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Unilateral carpal tunnel syndrome caused by an occult ganglion in the carpal tunnel: a report of two cases.

Yalcinkaya M, Akman YE, Bagatur AE - Case Rep Orthop (2014)

Bottom Line: It is easy to detect a mass when it is palpable; however, occult lesions are usually overlooked.This study presents two cases with an occult ganglion in the carpal tunnel compressing the median nerve and causing unilateral symptoms of CTS.We stress on the importance of imaging studies in patients with unilateral symptoms that are usually not used in CTS.

View Article: PubMed Central - PubMed

Affiliation: Department of Orthopaedic Surgery and Traumatology, Metin Sabanci Baltalimani Bone Diseases Training and Research Hospital, Rumeli Hisari Cad. No. 62, Baltalimani, Sariyer, 34470 Istanbul, Turkey.

ABSTRACT
Carpal tunnel syndrome (CTS) usually presents bilaterally and a secondary nature should be suspected in patients with unilateral symptoms, especially those with a long-standing history, and when the symptomatic hand shows severe neurophysiologic impairment, while the contralateral hand is neurophysiologically intact. Space-occupying lesions are known to cause CTS and the incidence of space-occupying lesions in unilateral CTS is higher than that of bilateral CTS. It is easy to detect a mass when it is palpable; however, occult lesions are usually overlooked. Whenever a patient presents with unilateral symptoms and unilateral neurophysiologic impairment, the possibility of a space-occupying lesion compressing the median nerve should be kept in mind in the differential diagnosis. This study presents two cases with an occult ganglion in the carpal tunnel compressing the median nerve and causing unilateral symptoms of CTS. We stress on the importance of imaging studies in patients with unilateral symptoms that are usually not used in CTS. The reported patients were evaluated and magnetic resonance images revealed an intratunnel space-occupying lesion.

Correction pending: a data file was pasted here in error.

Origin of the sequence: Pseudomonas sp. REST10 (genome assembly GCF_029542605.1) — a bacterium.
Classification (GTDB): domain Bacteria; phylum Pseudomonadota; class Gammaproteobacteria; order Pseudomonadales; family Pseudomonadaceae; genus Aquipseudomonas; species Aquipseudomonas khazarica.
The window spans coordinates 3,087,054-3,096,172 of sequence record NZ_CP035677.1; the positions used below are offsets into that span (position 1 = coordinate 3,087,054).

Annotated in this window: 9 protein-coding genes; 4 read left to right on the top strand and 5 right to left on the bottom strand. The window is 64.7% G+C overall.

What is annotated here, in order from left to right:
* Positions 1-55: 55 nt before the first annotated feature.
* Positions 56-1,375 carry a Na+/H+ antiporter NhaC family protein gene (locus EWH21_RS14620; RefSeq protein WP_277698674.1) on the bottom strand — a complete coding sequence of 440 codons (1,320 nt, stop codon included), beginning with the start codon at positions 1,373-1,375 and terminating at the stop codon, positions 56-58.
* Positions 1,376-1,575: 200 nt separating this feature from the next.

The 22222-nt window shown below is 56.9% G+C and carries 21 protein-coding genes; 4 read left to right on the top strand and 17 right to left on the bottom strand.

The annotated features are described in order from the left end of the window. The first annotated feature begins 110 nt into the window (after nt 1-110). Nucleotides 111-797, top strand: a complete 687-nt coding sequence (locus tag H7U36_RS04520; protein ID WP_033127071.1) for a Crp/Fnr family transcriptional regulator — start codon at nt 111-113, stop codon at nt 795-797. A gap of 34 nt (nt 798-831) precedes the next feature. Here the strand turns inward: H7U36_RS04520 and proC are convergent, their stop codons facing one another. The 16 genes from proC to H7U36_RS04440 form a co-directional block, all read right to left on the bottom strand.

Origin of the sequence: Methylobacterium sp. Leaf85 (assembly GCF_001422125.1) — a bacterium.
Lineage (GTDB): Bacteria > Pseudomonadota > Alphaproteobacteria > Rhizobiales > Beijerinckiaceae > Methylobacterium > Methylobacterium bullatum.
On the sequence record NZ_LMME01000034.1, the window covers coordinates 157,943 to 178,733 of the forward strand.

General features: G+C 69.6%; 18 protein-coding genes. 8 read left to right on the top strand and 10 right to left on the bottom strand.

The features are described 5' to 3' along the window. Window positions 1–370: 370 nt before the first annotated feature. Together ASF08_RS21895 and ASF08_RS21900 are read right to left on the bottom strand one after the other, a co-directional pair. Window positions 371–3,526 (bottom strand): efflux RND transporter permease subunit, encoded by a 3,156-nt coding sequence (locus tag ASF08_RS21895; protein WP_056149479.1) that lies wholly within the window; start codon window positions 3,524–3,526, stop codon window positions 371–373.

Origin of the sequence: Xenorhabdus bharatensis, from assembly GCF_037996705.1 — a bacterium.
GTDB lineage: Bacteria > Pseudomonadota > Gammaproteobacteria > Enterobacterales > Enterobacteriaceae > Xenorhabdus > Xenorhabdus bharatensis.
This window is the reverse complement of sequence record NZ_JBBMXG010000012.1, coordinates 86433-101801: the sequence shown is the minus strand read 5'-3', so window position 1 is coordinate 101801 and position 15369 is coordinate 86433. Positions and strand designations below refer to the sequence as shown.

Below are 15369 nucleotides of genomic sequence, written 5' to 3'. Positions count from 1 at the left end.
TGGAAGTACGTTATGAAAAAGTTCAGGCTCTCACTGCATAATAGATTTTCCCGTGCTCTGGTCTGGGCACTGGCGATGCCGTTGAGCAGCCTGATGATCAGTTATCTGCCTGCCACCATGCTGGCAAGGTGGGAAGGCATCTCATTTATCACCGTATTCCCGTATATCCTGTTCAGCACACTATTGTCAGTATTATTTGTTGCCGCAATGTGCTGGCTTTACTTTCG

No MeSH data available.


Related in: MedlinePlus

Intraoperative photograph shows the ganglion in the carpal tunnel.
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fig4: Intraoperative photograph shows the ganglion in the carpal tunnel.

Mentions: Both clinical symptoms and signs and the neurophysiological tests showed severe [5] CTS in one hand while the contralateral hand was completely healthy, implying a secondary disease. MRI showed a 10 × 9 × 6 mm cystic space-occupying lesion with well-defined margins resembling a ganglion, originating from the posterior wall of the carpal tunnel, and flattening of the median nerve at the hamate level, palmar bowing of the flexor retinaculum, increased signal intensity of the median nerve, and acute denervation of the thenar muscles (Figure 3). Open carpal tunnel release and mass excision were performed through a palmar incision (Figure 4). Histological examination revealed findings consistent with a ganglion. The patient reported relief of all symptoms postoperatively, and no recurrence had occurred at 14-month follow-up.